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Usefulness of presepsin and procalcitonin levels in the diagnosis of sepsis in patients with acute kidney injury

Introduction

The presepsin (PSEP) and procalcitonin (PCT) levels are useful biomarkers for differentiating between sepsis and non- infectious systemic inflammatory response syndrome (SIRS). The PSEP and PCT levels have been reported to be abnormally high in patients with chronic renal failure. However, there have been no significant investigations regarding the relationships between these biomarkers and the presence of acute kidney injury (AKI) in the diagnosis of sepsis. The purpose of this study was to clarify the diagnostic accuracy of PSEP and PCT levels in patients with AKI.

Methods

This study was conducted as a single-center retrospective study. Blood samples were collected from patients immediately after admission to the Department of Emergency and Critical Care Medicine, Fukuoka University Hospital between June 2010 and August 2013. We enrolled 629 patients in whom both the PSEP and PCT levels were measured on admission. We classified the patients into two groups according to the RIFLE criteria (Risk, Injury, Failure, Loss of kidney function and End-stage kidney disease: Loss and ESKD): the AKI group and the non-AKI group. The patients in the AKI group were further classified into the sepsis group and the nonsepsis group according to each stage of AKI. We subsequently investigated the diagnostic accuracy of the PSEP and PCT levels for detecting sepsis in these groups.

Results

We evaluated 254 patients with AKI and 375 patients without AKI. The AKI group included 103 patients who met the Risk criteria, 65 who met the Injury criteria, 66 who met the Failure criteria and 18 who met the Loss and ESKD criteria. The mean PSEP and PCT levels were significantly higher in the sepsis group than in the nonsepsis group among the non-AKI patients and those meeting the Risk, Injury and Failure criteria (P < 0.01). The diagnostic accuracy of the PSEP and PCT levels for detecting sepsis was determined according to a ROC analysis; the area under the curve (AUC) for the PSEP and PCT levels was 0.883 and 0.870, respectively, in the non-AKI group. In addition, the AUC values for the PSEP and PCT levels in the Risk, Injury and Failure groups were 0.843 and 0.843, 0.818 and 0.922 and 0.669 and 0.804, respectively. In the Failure group, the AUC for the PSEP and PCT levels was 0.828 and 0.852, respectively, after dividing the PSEP and PCT levels by the creatinine (Cr) level. The optimal cutoff values for the PSEP and PCT levels for diagnosing sepsis were 409 pg/ml/Cr (sensitivity: 66.0%, specificity: 91.7%) and 1.5 ng/ml/Cr (sensitivity: 63.6%, specificity: 95.8%), respectively.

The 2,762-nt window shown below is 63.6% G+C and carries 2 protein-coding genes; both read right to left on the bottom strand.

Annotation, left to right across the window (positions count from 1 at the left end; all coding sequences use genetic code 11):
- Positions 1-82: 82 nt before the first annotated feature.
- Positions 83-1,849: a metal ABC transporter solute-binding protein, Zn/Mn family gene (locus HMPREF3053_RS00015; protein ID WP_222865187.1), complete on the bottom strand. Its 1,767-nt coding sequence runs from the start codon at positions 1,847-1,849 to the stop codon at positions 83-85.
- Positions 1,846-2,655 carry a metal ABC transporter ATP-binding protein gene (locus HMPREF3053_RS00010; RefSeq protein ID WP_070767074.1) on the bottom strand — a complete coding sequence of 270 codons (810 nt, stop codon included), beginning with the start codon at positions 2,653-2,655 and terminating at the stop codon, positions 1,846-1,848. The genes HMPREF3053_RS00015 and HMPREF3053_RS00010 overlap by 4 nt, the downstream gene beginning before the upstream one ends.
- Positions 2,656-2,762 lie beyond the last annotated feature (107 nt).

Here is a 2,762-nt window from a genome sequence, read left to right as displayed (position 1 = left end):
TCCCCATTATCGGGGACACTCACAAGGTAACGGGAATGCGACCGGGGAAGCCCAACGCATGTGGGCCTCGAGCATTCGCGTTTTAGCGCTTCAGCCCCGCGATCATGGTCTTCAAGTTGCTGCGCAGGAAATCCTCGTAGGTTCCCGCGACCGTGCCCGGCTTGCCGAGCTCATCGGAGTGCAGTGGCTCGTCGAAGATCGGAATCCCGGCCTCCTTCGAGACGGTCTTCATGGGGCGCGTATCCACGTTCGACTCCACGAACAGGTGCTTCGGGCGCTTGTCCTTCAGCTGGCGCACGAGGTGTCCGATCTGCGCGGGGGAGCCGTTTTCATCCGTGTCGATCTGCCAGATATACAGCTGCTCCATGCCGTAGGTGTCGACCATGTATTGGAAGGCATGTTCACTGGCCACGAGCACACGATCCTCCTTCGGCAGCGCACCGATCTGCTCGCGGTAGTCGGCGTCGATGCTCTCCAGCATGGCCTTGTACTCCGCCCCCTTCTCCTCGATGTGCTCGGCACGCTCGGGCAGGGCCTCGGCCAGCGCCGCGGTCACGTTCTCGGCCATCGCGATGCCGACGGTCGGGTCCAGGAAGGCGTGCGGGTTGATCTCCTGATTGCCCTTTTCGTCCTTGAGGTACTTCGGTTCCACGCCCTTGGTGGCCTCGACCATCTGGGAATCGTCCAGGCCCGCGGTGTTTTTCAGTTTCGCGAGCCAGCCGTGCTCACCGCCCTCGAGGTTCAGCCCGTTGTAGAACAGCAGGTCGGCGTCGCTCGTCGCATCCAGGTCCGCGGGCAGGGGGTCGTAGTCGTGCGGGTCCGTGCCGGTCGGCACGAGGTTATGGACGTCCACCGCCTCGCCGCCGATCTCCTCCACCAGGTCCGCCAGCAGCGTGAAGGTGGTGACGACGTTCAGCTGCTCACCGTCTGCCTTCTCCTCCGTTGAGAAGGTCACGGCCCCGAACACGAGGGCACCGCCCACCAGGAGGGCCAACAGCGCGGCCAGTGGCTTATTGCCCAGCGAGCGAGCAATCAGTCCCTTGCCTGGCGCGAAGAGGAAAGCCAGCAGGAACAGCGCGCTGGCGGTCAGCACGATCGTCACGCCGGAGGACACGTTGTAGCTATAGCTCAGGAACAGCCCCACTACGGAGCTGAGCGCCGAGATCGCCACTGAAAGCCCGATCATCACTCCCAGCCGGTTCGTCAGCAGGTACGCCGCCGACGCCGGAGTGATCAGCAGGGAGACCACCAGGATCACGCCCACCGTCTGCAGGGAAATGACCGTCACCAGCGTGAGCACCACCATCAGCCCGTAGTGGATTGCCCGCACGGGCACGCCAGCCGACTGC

Conclusion

The diagnostic accuracy of PSEP and PCT levels for detecting sepsis decreased in the Failure group; however, the value of these parameters for diagnosing sepsis in patients meeting the Failure criteria increased after dividing them by the Cr level.

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Correspondence to Y Nakamura.

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Nakamura, Y., Ishikura, H., Ichiki, R. et al. Usefulness of presepsin and procalcitonin levels in the diagnosis of sepsis in patients with acute kidney injury. Crit Care 18, P213 (2014). https://doi.org/10.1186/cc13403

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Keywords

  • Diagnostic Accuracy
  • Acute Kidney Injury
  • Systemic Inflammatory Response Syndrome
  • Failure Criterion
  • Procalcitonin